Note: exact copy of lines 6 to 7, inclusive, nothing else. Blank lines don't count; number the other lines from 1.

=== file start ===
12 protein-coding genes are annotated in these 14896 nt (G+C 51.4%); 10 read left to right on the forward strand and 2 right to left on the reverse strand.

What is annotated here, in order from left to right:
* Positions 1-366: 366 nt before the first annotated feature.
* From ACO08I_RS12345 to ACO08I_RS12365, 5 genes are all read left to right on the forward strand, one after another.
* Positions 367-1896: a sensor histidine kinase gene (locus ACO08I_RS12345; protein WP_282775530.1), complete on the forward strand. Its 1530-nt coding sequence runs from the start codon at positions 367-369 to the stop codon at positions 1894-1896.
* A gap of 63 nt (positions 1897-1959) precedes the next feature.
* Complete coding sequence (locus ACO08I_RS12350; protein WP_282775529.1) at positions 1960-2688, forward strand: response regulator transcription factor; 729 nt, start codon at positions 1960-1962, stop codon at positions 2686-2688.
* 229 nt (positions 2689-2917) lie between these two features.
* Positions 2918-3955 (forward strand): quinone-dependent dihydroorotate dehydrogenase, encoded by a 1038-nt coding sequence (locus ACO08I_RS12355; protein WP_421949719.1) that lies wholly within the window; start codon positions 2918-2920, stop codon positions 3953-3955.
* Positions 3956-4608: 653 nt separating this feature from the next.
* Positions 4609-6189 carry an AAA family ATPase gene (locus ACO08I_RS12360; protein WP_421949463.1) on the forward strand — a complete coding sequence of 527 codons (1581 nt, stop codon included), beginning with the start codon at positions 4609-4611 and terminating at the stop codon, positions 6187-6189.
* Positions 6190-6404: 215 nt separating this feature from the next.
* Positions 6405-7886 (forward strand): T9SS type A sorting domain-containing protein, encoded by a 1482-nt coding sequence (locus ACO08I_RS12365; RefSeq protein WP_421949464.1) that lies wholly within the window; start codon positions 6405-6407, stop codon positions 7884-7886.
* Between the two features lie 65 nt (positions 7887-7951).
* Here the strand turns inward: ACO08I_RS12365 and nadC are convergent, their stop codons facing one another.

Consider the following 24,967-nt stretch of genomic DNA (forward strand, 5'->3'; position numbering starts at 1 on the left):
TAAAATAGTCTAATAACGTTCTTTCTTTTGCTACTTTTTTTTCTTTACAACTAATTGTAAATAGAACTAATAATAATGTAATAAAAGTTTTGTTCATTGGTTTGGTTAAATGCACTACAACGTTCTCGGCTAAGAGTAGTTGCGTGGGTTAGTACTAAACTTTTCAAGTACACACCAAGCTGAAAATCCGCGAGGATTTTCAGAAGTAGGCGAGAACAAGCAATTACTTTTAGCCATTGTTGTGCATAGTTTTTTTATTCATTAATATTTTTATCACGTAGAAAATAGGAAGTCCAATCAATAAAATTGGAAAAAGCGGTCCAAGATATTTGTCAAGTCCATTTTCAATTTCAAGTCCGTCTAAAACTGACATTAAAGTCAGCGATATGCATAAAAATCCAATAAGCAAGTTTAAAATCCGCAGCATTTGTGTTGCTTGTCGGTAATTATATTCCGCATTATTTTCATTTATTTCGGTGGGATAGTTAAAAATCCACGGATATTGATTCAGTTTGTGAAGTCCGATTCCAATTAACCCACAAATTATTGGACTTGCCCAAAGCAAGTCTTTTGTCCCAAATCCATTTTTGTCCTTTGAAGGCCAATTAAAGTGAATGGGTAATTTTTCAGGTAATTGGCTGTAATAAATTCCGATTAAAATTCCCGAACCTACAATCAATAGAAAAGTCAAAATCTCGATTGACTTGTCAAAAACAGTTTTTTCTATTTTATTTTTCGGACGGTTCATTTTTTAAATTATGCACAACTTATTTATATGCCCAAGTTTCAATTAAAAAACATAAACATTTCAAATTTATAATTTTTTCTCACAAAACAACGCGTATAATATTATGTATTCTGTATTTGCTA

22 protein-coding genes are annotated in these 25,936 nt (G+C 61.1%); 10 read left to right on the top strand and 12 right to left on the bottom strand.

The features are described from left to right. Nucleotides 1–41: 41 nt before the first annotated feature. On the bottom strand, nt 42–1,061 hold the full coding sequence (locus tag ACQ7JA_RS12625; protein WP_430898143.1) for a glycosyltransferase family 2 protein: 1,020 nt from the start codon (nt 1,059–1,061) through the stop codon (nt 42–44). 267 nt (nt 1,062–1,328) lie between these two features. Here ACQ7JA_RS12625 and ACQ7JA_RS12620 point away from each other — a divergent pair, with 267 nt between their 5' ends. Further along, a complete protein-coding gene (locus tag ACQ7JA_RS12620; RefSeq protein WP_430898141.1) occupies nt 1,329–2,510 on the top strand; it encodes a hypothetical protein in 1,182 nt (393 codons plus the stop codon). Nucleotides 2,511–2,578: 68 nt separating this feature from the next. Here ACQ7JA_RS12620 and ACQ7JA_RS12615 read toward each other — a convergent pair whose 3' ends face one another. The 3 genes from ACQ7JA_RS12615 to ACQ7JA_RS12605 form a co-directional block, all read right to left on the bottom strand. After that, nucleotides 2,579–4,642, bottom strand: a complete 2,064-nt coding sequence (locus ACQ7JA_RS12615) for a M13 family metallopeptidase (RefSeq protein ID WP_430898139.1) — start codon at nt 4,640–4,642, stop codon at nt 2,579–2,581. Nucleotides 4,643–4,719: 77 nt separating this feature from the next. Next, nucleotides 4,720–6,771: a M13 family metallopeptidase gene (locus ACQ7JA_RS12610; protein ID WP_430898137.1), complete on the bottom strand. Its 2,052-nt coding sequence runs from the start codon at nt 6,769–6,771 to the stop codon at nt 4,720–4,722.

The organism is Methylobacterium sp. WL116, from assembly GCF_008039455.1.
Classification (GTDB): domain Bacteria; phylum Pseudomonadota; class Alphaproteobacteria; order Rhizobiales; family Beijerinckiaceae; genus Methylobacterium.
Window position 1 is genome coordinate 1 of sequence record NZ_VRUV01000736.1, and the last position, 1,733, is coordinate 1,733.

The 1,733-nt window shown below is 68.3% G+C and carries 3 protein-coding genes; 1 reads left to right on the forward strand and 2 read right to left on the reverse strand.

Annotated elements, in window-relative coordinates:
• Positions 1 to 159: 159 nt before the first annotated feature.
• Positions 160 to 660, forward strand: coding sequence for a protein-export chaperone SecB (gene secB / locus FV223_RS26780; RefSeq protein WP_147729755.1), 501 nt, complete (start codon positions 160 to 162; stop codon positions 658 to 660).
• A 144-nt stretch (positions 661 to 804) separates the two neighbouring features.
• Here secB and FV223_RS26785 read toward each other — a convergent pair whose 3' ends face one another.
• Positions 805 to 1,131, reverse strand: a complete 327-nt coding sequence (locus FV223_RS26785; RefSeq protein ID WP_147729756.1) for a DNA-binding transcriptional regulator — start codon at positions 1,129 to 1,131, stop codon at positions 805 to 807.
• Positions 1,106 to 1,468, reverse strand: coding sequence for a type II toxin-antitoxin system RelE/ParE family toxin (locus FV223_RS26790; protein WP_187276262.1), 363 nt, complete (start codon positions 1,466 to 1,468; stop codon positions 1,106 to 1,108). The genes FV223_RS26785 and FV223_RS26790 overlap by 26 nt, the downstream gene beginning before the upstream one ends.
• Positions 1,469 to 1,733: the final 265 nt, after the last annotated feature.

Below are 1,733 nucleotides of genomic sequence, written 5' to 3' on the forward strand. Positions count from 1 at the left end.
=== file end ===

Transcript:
* A gap of 63 nt (positions 1897-1959) precedes the next feature.
* Complete coding sequence (locus ACO08I_RS12350; protein WP_282775529.1) at positions 1960-2688, forward strand: response regulator transcription factor; 729 nt, start codon at positions 1960-1962, stop codon at positions 2686-2688.